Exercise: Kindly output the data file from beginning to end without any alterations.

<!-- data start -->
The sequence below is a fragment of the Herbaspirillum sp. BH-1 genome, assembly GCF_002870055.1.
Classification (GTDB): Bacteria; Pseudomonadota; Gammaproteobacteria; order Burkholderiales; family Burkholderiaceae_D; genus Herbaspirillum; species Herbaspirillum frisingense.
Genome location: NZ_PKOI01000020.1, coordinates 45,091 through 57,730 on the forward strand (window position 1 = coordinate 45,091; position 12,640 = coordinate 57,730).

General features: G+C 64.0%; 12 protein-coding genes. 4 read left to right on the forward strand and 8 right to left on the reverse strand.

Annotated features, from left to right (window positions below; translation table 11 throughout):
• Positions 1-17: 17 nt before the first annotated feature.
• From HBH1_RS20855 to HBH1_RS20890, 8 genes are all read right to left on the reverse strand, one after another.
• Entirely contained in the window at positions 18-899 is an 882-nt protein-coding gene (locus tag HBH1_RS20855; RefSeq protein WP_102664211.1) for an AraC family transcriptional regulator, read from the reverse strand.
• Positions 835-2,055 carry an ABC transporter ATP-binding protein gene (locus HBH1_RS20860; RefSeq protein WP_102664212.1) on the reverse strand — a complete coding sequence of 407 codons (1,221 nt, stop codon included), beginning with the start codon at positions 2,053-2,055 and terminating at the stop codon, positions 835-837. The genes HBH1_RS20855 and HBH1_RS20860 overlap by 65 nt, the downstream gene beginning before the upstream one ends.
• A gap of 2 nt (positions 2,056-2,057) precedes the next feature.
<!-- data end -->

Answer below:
The sequence below is a fragment of the Herbaspirillum sp. BH-1 genome, assembly GCF_002870055.1.
Classification (GTDB): Bacteria; Pseudomonadota; Gammaproteobacteria; order Burkholderiales; family Burkholderiaceae_D; genus Herbaspirillum; species Herbaspirillum frisingense.
Genome location: NZ_PKOI01000020.1, coordinates 45,091 through 57,730 on the forward strand (window position 1 = coordinate 45,091; position 12,640 = coordinate 57,730).

General features: G+C 64.0%; 12 protein-coding genes. 4 read left to right on the forward strand and 8 right to left on the reverse strand.

Annotated features, from left to right (window positions below; translation table 11 throughout):
• Positions 1-17: 17 nt before the first annotated feature.
• From HBH1_RS20855 to HBH1_RS20890, 8 genes are all read right to left on the reverse strand, one after another.
• Entirely contained in the window at positions 18-899 is an 882-nt protein-coding gene (locus tag HBH1_RS20855; RefSeq protein WP_102664211.1) for an AraC family transcriptional regulator, read from the reverse strand.
• Positions 835-2,055 carry an ABC transporter ATP-binding protein gene (locus HBH1_RS20860; RefSeq protein WP_102664212.1) on the reverse strand — a complete coding sequence of 407 codons (1,221 nt, stop codon included), beginning with the start codon at positions 2,053-2,055 and terminating at the stop codon, positions 835-837. The genes HBH1_RS20855 and HBH1_RS20860 overlap by 65 nt, the downstream gene beginning before the upstream one ends.
• A gap of 2 nt (positions 2,056-2,057) precedes the next feature.